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Should Zach Aston-Reese get more respect for his defensive brand of hockey?

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Aston-Reese seemingly isn’t getting the deserved love for what seems to have become another award that is voted on by reputation alone.

New York Islanders v Pittsburgh Penguins - Game Five Photo by Joe Sargent/NHLI via Getty Images

It’s everyone’s favorite time of year — NHL Awards Voting Season™️, and I would be remiss to not join in on the getting angry that my favorite team’s players aren’t getting the respect they deserve.

Today’s topic: the Selke Trophy, which by definition, is awarded to the forward “who demonstrates the most skill in the defensive component of the game.”

This year’s three finalists are Patrice Bergeron, Mark Stone, and Aleksander Barkov.

Bergeron has won the award four times, most recently in 2017.

In 2019, Stone finished in 2nd, Bergeron in 3rd, and Barkov in 5th. That year, Sidney Crosby received a number of votes, finishing in 4th place, just missing the cut to be a finalist.

Last year, when Flyers’ center Sean Couturier won the award, Zach Aston-Reese received 4 votes.

So that begs the question — should the two of those Penguins players get more love for their defensive play?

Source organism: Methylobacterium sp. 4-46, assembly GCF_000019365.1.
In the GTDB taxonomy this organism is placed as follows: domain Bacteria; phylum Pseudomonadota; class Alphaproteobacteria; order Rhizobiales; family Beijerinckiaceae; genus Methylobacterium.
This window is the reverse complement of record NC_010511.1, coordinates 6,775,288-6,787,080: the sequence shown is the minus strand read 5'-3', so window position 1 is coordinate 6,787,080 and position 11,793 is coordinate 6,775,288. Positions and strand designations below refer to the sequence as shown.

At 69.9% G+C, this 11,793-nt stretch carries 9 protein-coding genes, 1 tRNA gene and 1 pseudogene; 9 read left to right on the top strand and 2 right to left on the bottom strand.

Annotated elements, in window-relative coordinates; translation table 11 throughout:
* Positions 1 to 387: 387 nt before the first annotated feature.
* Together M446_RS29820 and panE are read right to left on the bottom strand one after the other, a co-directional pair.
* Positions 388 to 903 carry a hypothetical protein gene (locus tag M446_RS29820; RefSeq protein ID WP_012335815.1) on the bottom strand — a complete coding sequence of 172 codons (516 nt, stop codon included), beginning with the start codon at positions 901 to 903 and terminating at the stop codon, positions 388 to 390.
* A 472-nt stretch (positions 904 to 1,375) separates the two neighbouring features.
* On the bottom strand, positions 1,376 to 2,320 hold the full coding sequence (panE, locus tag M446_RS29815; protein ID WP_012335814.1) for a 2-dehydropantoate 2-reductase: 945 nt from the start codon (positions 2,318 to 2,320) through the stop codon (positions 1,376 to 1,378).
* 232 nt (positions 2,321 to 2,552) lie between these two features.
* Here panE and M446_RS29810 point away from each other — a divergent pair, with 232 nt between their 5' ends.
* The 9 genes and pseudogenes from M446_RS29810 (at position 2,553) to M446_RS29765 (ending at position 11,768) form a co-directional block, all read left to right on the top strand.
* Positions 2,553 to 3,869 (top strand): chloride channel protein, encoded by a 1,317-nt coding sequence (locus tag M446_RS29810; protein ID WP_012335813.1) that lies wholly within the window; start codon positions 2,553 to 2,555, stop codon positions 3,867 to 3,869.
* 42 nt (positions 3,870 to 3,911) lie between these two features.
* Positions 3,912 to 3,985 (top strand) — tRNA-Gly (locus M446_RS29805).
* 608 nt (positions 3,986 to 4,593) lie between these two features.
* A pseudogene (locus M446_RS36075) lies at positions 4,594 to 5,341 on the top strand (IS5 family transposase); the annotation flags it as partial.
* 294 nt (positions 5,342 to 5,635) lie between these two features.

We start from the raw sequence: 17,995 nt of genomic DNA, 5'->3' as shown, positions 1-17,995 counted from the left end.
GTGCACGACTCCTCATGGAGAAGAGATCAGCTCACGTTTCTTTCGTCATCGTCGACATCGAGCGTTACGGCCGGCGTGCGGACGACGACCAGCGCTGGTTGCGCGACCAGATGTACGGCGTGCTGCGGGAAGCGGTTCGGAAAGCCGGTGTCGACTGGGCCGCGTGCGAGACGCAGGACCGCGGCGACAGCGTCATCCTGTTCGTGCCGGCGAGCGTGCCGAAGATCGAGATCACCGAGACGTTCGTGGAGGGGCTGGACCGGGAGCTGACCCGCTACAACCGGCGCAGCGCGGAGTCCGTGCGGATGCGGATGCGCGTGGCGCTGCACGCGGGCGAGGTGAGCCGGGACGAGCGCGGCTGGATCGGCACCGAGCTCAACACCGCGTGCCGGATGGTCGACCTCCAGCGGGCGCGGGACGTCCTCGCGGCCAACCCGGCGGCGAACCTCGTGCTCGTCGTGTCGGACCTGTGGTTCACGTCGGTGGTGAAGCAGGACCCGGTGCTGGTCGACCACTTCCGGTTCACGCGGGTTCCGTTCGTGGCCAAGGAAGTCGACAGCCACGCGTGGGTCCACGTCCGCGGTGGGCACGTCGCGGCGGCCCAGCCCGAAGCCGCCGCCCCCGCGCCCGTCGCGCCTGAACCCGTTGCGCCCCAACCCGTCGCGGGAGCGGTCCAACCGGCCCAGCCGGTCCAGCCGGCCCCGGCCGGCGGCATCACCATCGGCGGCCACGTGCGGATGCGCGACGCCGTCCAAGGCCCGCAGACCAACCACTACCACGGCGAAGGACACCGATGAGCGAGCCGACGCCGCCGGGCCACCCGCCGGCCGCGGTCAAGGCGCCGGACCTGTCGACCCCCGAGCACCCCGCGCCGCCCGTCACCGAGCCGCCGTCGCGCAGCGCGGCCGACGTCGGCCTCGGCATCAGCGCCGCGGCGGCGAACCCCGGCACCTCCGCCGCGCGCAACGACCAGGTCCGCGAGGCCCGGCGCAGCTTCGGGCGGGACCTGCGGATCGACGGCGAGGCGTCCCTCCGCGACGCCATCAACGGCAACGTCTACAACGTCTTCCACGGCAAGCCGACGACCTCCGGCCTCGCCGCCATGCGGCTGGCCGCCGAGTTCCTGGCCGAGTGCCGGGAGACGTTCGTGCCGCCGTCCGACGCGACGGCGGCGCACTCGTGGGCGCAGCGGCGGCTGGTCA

JFresh makes the great point that it’s never going to be likely that bottom-six wingers are going to win the award or be finalists. It’s an award that is center-driven, mainly due to the fact that winning face-offs is a big part of the defensive part of the game, but the numbers here for Aston-Reese don’t lie.

Two years in a row with the best metrics in the league at preventing scoring chances should garner more than 4 votes.

Aston-Reese may not bring the flash to the game that a top-line center like Patrice Bergon, Anze Kopitar, Ryan O’Reilly, Jonathan Toews, or Pavel Datsyuk, all stars who won the award during their careers does, but I don’t think it’s absurd to suggest that Aston-Reese should finish with more than 4 votes this time around. It will be interesting to see where he lands when the ballots are made public later this offseason.

On an additional note, The Athletic’s Jesse Marshall raises an even better side discussion regarding Aston-Reese’s future with the team.

A lot of discussions have involved Aston-Reese being the Penguins’ candidate to be selected by the Seattle Kraken in the upcoming expansion draft, but Jesse says we should pump the brakes on that discussion.

Many predictions include protecting Jeff Carter from being selected, but are the Kraken going to select a player who is 36 and going into the final year of his contract with retirement more likely than not, barring a full season of resurgence like we saw during the end of the regular season and postseason? Probably not, and I feel like playing the odds of protecting a player like Aston-Reese might be the smarter play.